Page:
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Beginner’s Luck: Cycling Etiquette 101

Once you get the hang of riding on two wheels, here are some basics to remember about riding safely (and friendly) on the road.

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When you’re learning to ride, staying upright can feel like a tall task! Once you get the hang of riding on two wheels, here are some basics to remember about riding safely (and friendly) on the road. 

As a baby triathlete or cyclist, it is truly hard to know where to begin. You need a bike, a helmet, a bike rack, clothing, and chamois-things and lube-y things. You need to have a good bike fit, know how to change a tube, and understand the rules of the road. After all of that, then you must learn how to actually ride the darn bike and also stay up on two wheels. It’s a tall order, people.

The list may often feel long and arduous to become a cyclist as an adult, even if you loved to ride your bike as a kid. Nevermind the fact that if you are doing triathlon, you are getting on this bike all sopping wet and flying out of transition like a crazy person. Riding bicycles while soaking wet? Apparently, it’s a thing in this sport.

But like the adult-onset runner or adult-onset swimmer, we adult-onset cyclists can go on to do well on two-wheels, too. There are just a few things to keep in mind—okay a lot of things—but the more we know, the better we can set ourselves up for success.

You can start out on trails or in your neighborhood, but eventually the cyclists take the show on the road.  Here’s the quick and dirty of things to consider, learn, and embody as a new cyclist on the road:

  • Wear your helmet. Always. With the strap fastened snugly.
  • Wear your sunglasses (yes, this is for eyeball safety!). If it’s dark outside, then wear clear ones.
  • Wear your safety ID with your emergency contact information.
  • Where you look, you may “go”—learn to hold your bike steady and be aware of your surroundings. But don’t focus on trees, cars and curbs—or you might find yourself riding into them.
  • Do not ride on the sidewalk. Sidewalks are for pedestrian traffic.
  • Do not ride with headphones. Seriously. Don’t. Also, do not talk on your phone (!).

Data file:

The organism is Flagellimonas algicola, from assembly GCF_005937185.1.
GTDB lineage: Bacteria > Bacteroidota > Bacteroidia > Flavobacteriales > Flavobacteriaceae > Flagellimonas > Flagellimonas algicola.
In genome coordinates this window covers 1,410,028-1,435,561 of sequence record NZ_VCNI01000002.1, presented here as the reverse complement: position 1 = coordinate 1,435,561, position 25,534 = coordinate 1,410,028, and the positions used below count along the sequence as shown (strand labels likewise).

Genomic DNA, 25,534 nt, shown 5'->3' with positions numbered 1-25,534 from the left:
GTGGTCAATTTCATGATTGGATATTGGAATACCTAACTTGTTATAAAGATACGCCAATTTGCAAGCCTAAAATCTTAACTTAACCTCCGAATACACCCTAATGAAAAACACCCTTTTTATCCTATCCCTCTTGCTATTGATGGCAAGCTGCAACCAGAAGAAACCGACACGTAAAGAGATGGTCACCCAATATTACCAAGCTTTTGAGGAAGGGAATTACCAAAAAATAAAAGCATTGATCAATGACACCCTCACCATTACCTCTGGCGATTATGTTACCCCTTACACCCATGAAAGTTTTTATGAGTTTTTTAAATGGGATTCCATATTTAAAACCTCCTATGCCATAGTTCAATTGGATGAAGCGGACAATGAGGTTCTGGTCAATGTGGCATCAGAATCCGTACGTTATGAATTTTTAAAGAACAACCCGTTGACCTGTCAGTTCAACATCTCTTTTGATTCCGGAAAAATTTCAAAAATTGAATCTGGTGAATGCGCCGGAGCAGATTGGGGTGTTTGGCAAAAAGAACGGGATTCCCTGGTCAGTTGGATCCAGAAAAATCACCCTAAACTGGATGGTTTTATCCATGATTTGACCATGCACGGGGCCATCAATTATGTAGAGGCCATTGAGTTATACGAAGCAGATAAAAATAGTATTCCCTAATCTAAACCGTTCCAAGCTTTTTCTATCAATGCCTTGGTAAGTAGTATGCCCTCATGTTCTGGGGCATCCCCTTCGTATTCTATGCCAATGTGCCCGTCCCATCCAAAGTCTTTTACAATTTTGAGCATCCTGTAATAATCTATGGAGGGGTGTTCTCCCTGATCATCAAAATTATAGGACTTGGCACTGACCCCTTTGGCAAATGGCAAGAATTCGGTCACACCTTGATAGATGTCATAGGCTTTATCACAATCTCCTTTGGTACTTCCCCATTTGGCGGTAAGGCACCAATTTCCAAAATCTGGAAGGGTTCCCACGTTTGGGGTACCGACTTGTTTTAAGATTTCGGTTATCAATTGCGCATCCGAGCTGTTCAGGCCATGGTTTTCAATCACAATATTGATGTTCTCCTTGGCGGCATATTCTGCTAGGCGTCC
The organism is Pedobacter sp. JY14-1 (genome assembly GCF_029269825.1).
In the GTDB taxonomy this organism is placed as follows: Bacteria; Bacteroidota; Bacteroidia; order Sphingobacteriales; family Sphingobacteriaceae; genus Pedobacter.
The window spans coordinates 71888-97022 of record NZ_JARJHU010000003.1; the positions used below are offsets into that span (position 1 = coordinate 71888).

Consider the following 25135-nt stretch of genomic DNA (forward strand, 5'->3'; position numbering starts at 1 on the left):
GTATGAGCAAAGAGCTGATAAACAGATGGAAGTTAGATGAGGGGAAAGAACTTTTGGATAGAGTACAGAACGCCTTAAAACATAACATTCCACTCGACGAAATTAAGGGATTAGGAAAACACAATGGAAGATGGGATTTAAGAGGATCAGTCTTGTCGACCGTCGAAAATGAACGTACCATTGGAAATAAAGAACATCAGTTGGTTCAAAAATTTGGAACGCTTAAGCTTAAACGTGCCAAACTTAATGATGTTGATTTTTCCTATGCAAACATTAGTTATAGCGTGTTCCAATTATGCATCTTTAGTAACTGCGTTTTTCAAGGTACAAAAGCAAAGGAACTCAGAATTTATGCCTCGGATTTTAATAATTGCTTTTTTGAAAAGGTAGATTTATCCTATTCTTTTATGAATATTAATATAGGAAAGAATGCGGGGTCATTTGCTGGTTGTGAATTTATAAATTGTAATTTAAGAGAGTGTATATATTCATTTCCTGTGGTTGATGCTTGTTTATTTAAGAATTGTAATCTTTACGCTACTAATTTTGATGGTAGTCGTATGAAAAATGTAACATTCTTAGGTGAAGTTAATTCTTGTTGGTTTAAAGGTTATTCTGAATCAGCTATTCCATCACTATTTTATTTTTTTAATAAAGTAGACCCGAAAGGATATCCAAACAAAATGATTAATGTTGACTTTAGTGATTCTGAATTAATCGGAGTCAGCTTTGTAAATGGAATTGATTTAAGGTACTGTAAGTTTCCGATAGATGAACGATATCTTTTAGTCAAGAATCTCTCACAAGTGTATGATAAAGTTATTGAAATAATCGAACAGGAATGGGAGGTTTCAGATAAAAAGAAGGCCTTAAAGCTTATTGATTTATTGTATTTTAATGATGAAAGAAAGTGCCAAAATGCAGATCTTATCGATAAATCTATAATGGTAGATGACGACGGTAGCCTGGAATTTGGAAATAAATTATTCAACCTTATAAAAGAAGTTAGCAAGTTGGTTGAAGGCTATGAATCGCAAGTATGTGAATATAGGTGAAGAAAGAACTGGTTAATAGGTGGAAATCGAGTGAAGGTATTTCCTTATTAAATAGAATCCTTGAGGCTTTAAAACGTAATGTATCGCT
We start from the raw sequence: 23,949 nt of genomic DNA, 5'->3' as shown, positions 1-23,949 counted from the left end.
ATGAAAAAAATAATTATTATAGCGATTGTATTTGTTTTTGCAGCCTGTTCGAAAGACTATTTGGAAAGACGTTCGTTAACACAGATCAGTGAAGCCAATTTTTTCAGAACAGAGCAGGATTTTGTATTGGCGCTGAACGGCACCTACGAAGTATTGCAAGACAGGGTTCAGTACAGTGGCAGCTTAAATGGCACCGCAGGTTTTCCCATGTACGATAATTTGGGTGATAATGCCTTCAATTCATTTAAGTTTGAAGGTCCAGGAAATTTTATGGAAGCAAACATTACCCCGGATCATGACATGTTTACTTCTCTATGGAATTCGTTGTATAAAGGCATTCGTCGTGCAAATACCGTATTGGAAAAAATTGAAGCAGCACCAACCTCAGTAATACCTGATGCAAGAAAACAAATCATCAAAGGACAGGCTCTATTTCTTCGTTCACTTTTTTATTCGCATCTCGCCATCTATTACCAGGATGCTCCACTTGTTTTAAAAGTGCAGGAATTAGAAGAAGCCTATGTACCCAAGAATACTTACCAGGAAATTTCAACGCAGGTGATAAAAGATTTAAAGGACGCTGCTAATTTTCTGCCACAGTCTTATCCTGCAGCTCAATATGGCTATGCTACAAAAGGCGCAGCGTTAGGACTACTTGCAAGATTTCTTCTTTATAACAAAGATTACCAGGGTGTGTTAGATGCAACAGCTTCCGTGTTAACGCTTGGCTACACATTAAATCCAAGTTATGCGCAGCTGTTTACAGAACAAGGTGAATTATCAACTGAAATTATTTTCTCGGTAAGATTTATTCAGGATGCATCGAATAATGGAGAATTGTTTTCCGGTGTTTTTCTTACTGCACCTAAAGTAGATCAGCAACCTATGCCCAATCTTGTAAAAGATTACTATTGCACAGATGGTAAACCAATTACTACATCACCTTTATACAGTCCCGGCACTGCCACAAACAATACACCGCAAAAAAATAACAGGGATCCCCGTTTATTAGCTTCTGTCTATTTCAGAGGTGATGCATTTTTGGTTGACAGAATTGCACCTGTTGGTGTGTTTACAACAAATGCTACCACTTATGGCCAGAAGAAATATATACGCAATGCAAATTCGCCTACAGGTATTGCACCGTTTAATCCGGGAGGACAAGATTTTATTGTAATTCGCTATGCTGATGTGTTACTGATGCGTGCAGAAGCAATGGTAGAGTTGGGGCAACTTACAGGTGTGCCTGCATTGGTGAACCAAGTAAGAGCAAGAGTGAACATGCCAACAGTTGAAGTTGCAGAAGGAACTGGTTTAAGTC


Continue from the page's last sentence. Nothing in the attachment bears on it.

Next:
• Pretend you are a car. Ride on the same side of the road as the cars, with the traffic. For example, in the U.S., you will want to ride on the right side of the road. Use hand signals for turning.
  • If you are riding with a group, use signals such as pointing at the road below to indicate to the riders behind you that there is something in the road (e.g., pothole, crack, debris). This will help the people behind you avoid dangers that you can clearly see.
  • When approaching another rider from behind, signal with your voice: “on your left” before you pass. Give the rider as wide of a space as possible when passing.
  • If there is a car coming up from the rear, shout “car back!” to the riders in front of you to let them know. Same with “car up” to signal there is an oncoming car before a turn or stop.
  • If you are at an intersection and the road is clear to cross, you can shout “clear!” or “clear right and clear left!” and proceed to cross. This will signal to the riders behind you that it is safe to cross so they do not have to clip out of their pedals. Of course, you will want to be certain that it is, in fact, clear. Additionally, make sure that they are just a few seconds behind you because obviously “clear” can change pretty quickly.
  • Learn to “hold your line”—meaning, learn to ride in a straight line. And stay there.
  • Look over your left shoulder every once in a while to check for cars, other riders, etc., but learn to do so without also veering in the direction that you are looking. This takes practice because our bodies want to steer the bike in the direction of our heads, so practice this often.
  • Stay as far right as you possibly and safely can. Note that when the roads are wet, you should stay off of the painted lines, because they can be slick when wet.
  • No “cross wheeling.” In other words, don’t ride too close behind and to the side of another rider. If they veer to the right and you are too close behind and to the side, then your front wheel may get caught in their rear wheel and cause a crash.
  • It is fun to ride side-by-side and chit-chat with your friends. Keep in mind that this is (technically) poor cycling etiquette and annoying to the cars and trucks sharing the road. At the same time, this is part of the fun of group rides. Just bear in mind if you are on a well-traveled route, you “should” ride in a single file and save the side-by-side rides for empty country roads.
  • Have fun, breathe, and just keep cycling forward!

More “Beginner’s Luck”

Meredith Atwood (@SwimBikeMom) is a recovering attorney, motivational speaker and author of Triathlon for the Every Woman. She is the host of the podcast, The Same 24 Hours, a show which interviews interesting people who make the best of the 24 hours in each day. You can download a free triathlon race day checklist here. Meredith lives in Atlanta with her husband and two children and writes about all things at She has two books coming out in 2019.

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